I felt like a kid, tonight. In fact, it felt like I had the excitement of all my birthdays and Christmases all combined.
Quintin and I met Brian Pollock at The Greene to watch the movie I’ve waited several years to see.
The theatre, at 6:30pm, was packed for the 7:00pm showing, and we sat down in the lower tier, or as Brian aptly stated, “laying down in front of the TV on the floor.” I was thrilled to see the theater packed. At first, when I saw the immense lines of young teen girls, I was hopeful that LINCOLN-fever had reached their generation; however, I soon learned they were there to see the new TWILIGHT movie.
My bottom line reaction: BRAVO!
I am sure the historians will find fault with this movie. Naturally, there were items I knew, or believed to be historically inaccurate, but this is not a documentary. LINCOLN is a fictional account based on the book by Doris Kearns Goodwin, TEAM OF RIVALS. Tony Award winning playwright, Tony Kushner, delivered a tight, believable, and emotional script that highlighted some of our country’s greatest individuals set against the backdrop of the Civil War.
Before the movie even hit theaters, folks were complaining about Sally Field being too old, photos of the White House set not being accurate, or a myriad of other picky items. Folks were concerned the script would not be accurate. Again, it was a fictional account, based on actual events. If we were to examine THE SOUND OF MUSIC, THE KING AND I, JESUS CHRIST SUPERSTAR, THE UNSINKABLE MOLLY BROWN, ANNIE GET YOUR GUN, GYPSY, and others, we would be appalled at the truth versus the fictional accounts portrayed on stage. LINCOLN is no different.
Following a robust applause, the credits scrolled upward. It was an impressive line-up of names! I asked Brian if there any actors left in Hollywood to film other movies while this was being filmed. Incredible performances from some incredible actors.
Daniel Day Lewis and Sally Field, as President Lincoln & Mary Todd Lincoln, were everything I hoped they would be. I was not let down. Hal Holbrook was brilliant, and I did love the fact that a former Lincoln-actor, LINCOLN (television 1974-1975), was included in this list of stars. There was not one performance that disappointed me.
For me, the most delightful performance was delivered by Tommy Lee Jones, portraying Pennsylvania congressman, Thaddeus Stevens. Outstanding! I smell a supporting actor Oscar nomination!
Many have commented on Daniel Day Lewis’ voice in the movie. I think everyone believes Abraham Lincoln had a booming baritone voice like James Earl Jones; however, Lincoln’s voice was described as “high pitched, thin and reedy.” It served him well during speeches before thousands of spectators in an era without electronic sound amplification. I believe Daniel Day Lewis captured Lincoln’s voice.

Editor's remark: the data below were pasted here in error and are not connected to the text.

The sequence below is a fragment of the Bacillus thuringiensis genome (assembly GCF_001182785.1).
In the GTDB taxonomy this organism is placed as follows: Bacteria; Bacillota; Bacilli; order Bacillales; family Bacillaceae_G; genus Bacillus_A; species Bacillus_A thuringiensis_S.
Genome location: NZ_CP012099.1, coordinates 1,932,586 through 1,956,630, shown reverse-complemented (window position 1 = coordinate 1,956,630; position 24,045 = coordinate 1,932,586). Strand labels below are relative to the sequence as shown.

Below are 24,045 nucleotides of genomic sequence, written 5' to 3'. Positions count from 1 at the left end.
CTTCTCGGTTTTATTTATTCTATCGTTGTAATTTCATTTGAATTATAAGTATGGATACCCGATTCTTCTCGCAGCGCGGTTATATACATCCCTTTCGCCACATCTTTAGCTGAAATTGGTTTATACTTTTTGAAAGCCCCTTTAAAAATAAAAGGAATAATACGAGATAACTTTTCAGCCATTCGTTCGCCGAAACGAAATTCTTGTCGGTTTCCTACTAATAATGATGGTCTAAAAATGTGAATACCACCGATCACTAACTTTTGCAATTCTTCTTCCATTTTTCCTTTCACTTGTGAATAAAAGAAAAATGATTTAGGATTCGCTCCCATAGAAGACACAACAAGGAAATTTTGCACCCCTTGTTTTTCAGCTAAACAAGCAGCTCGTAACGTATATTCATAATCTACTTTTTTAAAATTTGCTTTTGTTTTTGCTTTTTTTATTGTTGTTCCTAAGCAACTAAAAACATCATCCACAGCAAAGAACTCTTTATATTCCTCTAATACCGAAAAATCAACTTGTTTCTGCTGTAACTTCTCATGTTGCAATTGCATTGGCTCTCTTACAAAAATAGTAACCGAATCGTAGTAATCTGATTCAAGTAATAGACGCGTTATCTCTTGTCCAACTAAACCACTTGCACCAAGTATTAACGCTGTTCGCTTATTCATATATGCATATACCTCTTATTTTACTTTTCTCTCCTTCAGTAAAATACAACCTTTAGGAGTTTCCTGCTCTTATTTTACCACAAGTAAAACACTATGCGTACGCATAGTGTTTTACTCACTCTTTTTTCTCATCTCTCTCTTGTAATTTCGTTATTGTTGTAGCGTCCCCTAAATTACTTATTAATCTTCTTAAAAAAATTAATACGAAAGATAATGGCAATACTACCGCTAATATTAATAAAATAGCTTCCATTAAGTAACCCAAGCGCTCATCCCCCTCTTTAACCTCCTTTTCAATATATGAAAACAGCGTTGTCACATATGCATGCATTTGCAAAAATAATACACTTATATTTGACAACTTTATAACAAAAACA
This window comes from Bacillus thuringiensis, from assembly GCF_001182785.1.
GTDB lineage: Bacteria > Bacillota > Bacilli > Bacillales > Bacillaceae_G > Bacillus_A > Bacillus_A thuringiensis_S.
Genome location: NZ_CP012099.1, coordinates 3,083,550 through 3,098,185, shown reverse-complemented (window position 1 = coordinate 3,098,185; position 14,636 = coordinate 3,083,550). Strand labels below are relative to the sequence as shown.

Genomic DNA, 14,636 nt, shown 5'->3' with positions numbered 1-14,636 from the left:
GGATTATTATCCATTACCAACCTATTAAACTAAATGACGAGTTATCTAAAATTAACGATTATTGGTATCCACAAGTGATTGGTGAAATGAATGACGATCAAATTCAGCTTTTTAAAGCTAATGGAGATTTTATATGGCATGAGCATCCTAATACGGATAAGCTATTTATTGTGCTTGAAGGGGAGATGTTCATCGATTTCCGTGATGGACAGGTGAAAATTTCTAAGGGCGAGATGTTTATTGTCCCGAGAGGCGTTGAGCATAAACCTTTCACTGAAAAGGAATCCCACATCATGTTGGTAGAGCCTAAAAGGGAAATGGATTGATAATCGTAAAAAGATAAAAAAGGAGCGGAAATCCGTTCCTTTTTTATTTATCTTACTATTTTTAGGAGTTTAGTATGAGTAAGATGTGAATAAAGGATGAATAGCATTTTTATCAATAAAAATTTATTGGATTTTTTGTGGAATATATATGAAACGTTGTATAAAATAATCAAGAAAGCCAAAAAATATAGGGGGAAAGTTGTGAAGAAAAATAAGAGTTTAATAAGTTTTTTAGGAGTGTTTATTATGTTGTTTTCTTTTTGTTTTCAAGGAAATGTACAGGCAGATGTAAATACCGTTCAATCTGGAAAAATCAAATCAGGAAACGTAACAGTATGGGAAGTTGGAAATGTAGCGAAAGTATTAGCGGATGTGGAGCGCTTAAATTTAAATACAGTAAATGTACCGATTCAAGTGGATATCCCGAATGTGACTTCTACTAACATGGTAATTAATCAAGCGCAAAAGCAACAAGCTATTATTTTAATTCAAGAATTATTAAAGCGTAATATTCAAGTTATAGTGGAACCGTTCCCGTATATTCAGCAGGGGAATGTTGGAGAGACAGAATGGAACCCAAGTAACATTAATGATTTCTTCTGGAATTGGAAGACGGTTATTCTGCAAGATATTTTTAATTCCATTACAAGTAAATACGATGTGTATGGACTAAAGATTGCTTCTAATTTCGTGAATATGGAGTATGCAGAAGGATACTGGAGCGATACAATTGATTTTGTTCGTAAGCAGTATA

In the early stages, several colleagues were fearful of Sally Fields being 20 years older than Daniel Day Lewis, and not matching the 9 year age difference between Lincoln and Mary Todd. I oft reminded the critics that Mrs. Lincoln, at age 44, looked much older, and with the blessings of Max Factor, Sally Field would be right in the ball park.
And, she was!
Sally Field has succeeded a long line of well-known actresses who have portrayed the first lady:
- Jane Curtin
- Donna Murphy
- Sada Thompson (opposite Hal Holbrook)
- Glenn Close
- Ellen Burstyn
- Mary Tyler Moore
- Julie Harris (in the Broadway play, THE LAST OF MRS. LINCOLN, penned by fellow Ball State University graduate, James Prideaux)
- Lillian Gish
- Geraldine Fitzgerald
- Ruth Gordon
- and dozens more…
When Gore Vidal’s LINCOLN premiered on television, I was horrified by Mary Tyler Moore’s abrasive portrayal of Mrs. Lincoln. With the combined script, direction and acting, I felt Tyler-Moore’s particular portrayal was just awful. Sally Field, for me, personally, was Mary Todd Lincoln. Ms. Field was terribly believable, capturing Mrs. Lincoln’s fire, intelligence, grace, doubts, feelings and frustrations of being left out of her husband’s White House work, charm, political savvy, tender and protective maternal nature, and a Mary that was very capable of holding her own in a world ruled by men!
Were there items I feel should have been included to better round out the character of Mrs. Lincoln?
Of course. But this movie was not about Mary Todd Lincoln. It focused on President Lincoln and those who fought to pass the Thirteenth Amendment. The writing and directing of this particular character was far better than previous attempts, and Ms. Field’s professional, and personal choices pleased me very much.
There were a few scenes that were historically adjusted, but those moments seemed to strengthen Mary Lincoln’s heartbreak and devastation at the loss of her son, Willie, who died within their first year of residency in the White House, as well as the fire and capacity that Mrs. Lincoln exhibited, much to Abraham’s success.
So… go see LINCOLN.
If you are a historian, take off your historian cap, as I did, and simply rejoice in the truly great work, and the fact that the Lincolns are currently a fairly hot commodity in motion pictures!